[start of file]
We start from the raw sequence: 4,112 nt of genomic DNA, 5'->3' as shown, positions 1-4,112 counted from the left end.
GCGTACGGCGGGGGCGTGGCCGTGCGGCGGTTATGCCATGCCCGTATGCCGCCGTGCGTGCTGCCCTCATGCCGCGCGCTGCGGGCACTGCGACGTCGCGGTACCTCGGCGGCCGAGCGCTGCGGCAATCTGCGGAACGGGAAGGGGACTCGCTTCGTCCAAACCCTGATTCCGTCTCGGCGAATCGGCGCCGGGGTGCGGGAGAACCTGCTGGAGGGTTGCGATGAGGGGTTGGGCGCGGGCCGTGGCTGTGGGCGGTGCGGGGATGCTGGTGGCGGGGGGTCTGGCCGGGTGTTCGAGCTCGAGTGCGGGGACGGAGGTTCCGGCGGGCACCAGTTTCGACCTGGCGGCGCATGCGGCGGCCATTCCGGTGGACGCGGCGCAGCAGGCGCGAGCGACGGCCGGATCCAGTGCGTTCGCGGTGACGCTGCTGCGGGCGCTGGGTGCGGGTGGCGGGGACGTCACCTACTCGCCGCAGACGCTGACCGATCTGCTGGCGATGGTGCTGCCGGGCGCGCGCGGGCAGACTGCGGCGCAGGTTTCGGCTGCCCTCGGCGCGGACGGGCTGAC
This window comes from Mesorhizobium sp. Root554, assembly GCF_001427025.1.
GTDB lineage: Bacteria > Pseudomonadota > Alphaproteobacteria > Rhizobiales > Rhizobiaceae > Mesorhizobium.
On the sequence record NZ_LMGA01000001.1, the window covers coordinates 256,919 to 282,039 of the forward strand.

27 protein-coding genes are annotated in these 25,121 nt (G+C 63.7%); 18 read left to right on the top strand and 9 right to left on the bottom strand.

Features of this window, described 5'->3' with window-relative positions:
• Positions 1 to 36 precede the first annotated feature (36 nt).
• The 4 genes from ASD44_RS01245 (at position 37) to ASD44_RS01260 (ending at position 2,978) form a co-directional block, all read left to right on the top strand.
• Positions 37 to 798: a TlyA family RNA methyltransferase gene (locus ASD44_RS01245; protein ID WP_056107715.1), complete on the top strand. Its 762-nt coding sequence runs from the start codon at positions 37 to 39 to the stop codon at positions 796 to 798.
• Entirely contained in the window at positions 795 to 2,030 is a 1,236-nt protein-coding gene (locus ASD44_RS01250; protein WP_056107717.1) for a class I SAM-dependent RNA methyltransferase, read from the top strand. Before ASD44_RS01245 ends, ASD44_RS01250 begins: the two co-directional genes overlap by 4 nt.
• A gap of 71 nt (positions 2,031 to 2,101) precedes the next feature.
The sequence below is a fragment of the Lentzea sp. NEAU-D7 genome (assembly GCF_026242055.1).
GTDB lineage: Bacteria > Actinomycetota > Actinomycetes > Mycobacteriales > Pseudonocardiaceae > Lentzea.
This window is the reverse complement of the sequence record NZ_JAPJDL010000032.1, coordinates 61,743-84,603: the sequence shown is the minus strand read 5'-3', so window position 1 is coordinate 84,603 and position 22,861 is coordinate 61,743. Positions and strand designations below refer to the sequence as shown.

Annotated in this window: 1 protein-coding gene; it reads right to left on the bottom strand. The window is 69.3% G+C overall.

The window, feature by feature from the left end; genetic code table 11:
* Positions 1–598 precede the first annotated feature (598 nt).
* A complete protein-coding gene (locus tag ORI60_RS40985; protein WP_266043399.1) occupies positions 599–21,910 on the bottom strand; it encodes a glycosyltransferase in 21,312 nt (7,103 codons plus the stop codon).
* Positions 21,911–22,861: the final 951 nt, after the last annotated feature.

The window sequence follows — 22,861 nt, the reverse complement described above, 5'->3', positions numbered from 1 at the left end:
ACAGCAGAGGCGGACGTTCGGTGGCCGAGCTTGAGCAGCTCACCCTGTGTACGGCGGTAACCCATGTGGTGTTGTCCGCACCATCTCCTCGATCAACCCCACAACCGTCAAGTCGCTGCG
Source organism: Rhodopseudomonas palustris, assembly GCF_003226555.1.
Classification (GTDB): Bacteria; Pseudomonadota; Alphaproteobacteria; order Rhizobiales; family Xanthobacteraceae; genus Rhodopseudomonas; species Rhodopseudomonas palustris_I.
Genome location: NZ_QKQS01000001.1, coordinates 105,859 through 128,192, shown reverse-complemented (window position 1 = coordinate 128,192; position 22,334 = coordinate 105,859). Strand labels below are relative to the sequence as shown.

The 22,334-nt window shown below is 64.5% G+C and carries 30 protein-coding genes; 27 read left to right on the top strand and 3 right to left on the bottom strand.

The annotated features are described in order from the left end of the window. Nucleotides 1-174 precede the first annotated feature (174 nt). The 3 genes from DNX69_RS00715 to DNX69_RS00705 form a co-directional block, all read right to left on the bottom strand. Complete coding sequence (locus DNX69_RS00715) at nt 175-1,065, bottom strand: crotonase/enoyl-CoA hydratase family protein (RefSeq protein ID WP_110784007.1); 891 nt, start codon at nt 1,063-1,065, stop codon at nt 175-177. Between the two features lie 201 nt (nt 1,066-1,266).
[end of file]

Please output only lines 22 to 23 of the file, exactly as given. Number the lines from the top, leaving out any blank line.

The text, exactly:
ACAGCAGAGGCGGACGTTCGGTGGCCGAGCTTGAGCAGCTCACCCTGTGTACGGCGGTAACCCATGTGGTGTTGTCCGCACCATCTCCTCGATCAACCCCACAACCGTCAAGTCGCTGCG
Source organism: Rhodopseudomonas palustris, assembly GCF_003226555.1.